The world reported the highest global tally of COVID-19 cases last week, and while the omicron variant spreading like a tsunami may appear milder, it hospitalizes and kills people, the World Health Organization chief said Thursday.
WHO Director-General Tedros Ghebreyesus said at the organization's first webinar of 2022 that "while omicron does appear to be less severe compared to delta, especially in those vaccinated, it does not mean it should be categorized as 'mild.'
"Just like previous variants, omicron is hospitalizing people, and it is killing people," Tedros noted.
He said the "tsunami of cases is so huge and quick" and it is overwhelming the world's health systems.
During the week from Dec. 27, 2021 to Jan. 2, 2022, following a gradual increase since October, the global number of new cases jumped up by 71% compared to the previous week, while the number of new deaths decreased by 10%, according to WHO. This corresponds to just under 9.5 million new cases and over 41,000 new deaths reported during the last week.
To end the acute stage of the pandemic, countries need to share highly effective scientific tools fairly and quickly with the world, he urged.
"Vaccine inequity and health inequity overall were the biggest failures of last year," said Tedros and noted that on current trajectories that 109 countries will miss the WHO's target of fully vaccinating 70% of the world's population by mid-2022 said Tedros.
'Vaccine inequity kills'
"Vaccine inequity is a killer of people and jobs, and it undermines a global economic recovery."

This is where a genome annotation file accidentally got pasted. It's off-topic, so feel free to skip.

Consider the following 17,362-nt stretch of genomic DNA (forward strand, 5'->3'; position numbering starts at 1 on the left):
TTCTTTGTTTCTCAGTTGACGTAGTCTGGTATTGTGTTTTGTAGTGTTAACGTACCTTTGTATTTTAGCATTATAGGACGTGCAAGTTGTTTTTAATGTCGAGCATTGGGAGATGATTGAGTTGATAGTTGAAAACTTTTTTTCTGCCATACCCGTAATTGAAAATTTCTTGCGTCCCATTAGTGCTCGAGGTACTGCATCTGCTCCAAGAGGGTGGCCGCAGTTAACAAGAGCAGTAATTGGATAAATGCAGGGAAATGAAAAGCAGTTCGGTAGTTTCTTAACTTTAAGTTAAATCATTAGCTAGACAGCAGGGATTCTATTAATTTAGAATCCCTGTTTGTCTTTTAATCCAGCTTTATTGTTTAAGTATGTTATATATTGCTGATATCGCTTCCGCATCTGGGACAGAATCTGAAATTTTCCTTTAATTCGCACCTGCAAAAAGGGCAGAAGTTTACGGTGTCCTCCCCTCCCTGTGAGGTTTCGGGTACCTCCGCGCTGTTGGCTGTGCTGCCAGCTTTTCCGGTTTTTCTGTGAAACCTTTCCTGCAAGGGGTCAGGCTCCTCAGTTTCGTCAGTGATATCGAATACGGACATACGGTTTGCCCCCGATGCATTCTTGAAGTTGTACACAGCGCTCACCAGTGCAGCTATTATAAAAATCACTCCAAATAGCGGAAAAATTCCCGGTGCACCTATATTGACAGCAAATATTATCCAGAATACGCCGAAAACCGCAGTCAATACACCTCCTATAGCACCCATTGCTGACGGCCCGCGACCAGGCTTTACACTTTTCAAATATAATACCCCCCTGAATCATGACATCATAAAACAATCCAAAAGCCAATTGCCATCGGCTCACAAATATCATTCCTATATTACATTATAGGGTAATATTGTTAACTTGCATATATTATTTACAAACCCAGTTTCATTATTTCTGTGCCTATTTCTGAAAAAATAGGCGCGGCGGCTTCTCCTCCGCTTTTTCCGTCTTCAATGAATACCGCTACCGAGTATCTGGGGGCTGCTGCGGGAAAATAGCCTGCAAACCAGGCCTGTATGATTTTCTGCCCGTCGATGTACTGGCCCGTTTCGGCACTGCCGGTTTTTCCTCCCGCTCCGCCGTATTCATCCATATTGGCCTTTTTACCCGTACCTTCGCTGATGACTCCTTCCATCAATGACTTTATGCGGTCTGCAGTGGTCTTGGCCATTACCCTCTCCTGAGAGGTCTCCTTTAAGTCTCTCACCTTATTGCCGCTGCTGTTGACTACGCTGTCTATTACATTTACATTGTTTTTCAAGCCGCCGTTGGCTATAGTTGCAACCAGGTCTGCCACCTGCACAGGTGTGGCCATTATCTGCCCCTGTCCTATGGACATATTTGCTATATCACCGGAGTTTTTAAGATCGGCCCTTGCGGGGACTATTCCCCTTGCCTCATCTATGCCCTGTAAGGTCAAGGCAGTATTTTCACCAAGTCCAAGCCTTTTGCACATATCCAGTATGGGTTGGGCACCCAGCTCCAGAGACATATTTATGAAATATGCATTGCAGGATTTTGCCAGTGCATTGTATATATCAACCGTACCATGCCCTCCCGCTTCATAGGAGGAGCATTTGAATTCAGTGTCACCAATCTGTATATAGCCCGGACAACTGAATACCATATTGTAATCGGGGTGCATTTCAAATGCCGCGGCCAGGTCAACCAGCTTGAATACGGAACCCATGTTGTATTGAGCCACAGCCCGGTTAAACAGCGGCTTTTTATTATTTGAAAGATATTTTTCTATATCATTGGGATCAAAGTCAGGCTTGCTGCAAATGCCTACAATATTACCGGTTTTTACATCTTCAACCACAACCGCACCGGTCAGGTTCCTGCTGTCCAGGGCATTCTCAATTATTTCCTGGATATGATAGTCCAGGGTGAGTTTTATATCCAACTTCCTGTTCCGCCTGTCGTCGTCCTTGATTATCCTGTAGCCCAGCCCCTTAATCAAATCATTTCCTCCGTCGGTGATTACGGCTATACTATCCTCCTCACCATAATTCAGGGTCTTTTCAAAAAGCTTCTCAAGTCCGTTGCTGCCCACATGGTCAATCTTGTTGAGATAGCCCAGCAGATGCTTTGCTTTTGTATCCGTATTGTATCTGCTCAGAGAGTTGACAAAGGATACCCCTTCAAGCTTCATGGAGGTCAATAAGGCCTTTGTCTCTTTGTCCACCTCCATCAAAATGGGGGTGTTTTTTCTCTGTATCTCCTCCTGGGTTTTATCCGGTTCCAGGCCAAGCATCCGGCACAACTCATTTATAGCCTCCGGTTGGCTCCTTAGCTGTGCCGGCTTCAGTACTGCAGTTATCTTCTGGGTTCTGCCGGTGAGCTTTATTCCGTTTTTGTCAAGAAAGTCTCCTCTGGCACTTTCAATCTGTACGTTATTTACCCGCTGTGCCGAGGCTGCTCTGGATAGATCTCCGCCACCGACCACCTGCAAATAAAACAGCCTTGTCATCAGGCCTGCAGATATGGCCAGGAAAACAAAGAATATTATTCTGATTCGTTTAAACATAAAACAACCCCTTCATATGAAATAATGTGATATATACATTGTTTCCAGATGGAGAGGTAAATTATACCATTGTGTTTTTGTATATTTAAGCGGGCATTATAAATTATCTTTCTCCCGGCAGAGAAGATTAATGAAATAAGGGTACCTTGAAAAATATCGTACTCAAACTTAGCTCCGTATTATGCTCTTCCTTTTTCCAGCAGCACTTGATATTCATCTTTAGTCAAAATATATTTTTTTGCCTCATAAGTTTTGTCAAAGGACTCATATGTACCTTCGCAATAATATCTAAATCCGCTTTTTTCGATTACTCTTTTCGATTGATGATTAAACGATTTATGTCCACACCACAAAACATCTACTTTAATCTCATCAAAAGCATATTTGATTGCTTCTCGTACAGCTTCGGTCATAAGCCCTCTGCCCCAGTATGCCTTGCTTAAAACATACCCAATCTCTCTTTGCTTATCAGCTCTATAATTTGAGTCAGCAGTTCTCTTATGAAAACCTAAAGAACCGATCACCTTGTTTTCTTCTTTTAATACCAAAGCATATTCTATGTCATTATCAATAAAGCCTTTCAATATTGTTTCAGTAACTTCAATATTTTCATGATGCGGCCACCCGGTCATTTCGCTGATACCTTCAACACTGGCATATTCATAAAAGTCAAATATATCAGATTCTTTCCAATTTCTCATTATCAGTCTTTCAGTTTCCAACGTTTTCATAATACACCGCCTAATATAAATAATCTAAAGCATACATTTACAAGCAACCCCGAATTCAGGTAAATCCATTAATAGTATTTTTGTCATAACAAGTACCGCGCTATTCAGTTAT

The essence of the disparity is that some countries are moving toward vaccinating citizens a fourth time, while others have not even had enough regular supply to vaccinate their health workers and those at most risk, said the WHO head.
He had asked everyone to make a New Year's resolution to get behind the campaign to vaccinate 70% of people worldwide by the middle of 2022.
The WHO chief said cases reported worldwide last week were an underestimate because the numbers do not reflect testing backlogs from burdened surveillance systems, holidays in many parts of the world, and positive self-tests that were not registered.
The WHO's coronavirus technical lead, Maria Van Kerkhove, said: "The vaccines that are available for COVID-19 work against all variants that are circulating.
She cautioned against people who speculate that the omicron would be the last coronavirus strain.
"Unfortunately, omicron will not be the last variant, the virus continues to evolve," she said.
WHO has so far confirmed over 296.4 million coronavirus infections globally and registered more than 5.46 million deaths since the disease came to the fore two years ago after being discovered in China./aa